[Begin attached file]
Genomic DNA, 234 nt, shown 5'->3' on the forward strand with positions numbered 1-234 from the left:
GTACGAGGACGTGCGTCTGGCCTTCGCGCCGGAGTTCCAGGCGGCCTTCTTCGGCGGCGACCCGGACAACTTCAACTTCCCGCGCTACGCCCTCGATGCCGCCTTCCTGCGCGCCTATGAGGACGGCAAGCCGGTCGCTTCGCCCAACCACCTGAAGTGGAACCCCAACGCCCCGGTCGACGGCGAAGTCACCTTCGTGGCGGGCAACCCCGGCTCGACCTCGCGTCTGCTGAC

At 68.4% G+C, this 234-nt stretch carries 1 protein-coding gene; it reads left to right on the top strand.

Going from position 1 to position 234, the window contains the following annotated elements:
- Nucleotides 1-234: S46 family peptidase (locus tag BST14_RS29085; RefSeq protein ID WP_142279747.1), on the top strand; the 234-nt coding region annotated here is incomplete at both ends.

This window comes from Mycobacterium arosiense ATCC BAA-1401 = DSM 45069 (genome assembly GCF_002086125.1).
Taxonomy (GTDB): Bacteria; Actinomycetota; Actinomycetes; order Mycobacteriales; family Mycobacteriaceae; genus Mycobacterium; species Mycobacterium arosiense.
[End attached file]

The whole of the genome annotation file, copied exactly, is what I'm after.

Genomic DNA, 234 nt, shown 5'->3' on the forward strand with positions numbered 1-234 from the left:
GTACGAGGACGTGCGTCTGGCCTTCGCGCCGGAGTTCCAGGCGGCCTTCTTCGGCGGCGACCCGGACAACTTCAACTTCCCGCGCTACGCCCTCGATGCCGCCTTCCTGCGCGCCTATGAGGACGGCAAGCCGGTCGCTTCGCCCAACCACCTGAAGTGGAACCCCAACGCCCCGGTCGACGGCGAAGTCACCTTCGTGGCGGGCAACCCCGGCTCGACCTCGCGTCTGCTGAC

At 68.4% G+C, this 234-nt stretch carries 1 protein-coding gene; it reads left to right on the top strand.

Going from position 1 to position 234, the window contains the following annotated elements:
- Nucleotides 1-234: S46 family peptidase (locus tag BST14_RS29085; RefSeq protein ID WP_142279747.1), on the top strand; the 234-nt coding region annotated here is incomplete at both ends.

This window comes from Mycobacterium arosiense ATCC BAA-1401 = DSM 45069 (genome assembly GCF_002086125.1).
Taxonomy (GTDB): Bacteria; Actinomycetota; Actinomycetes; order Mycobacteriales; family Mycobacteriaceae; genus Mycobacterium; species Mycobacterium arosiense.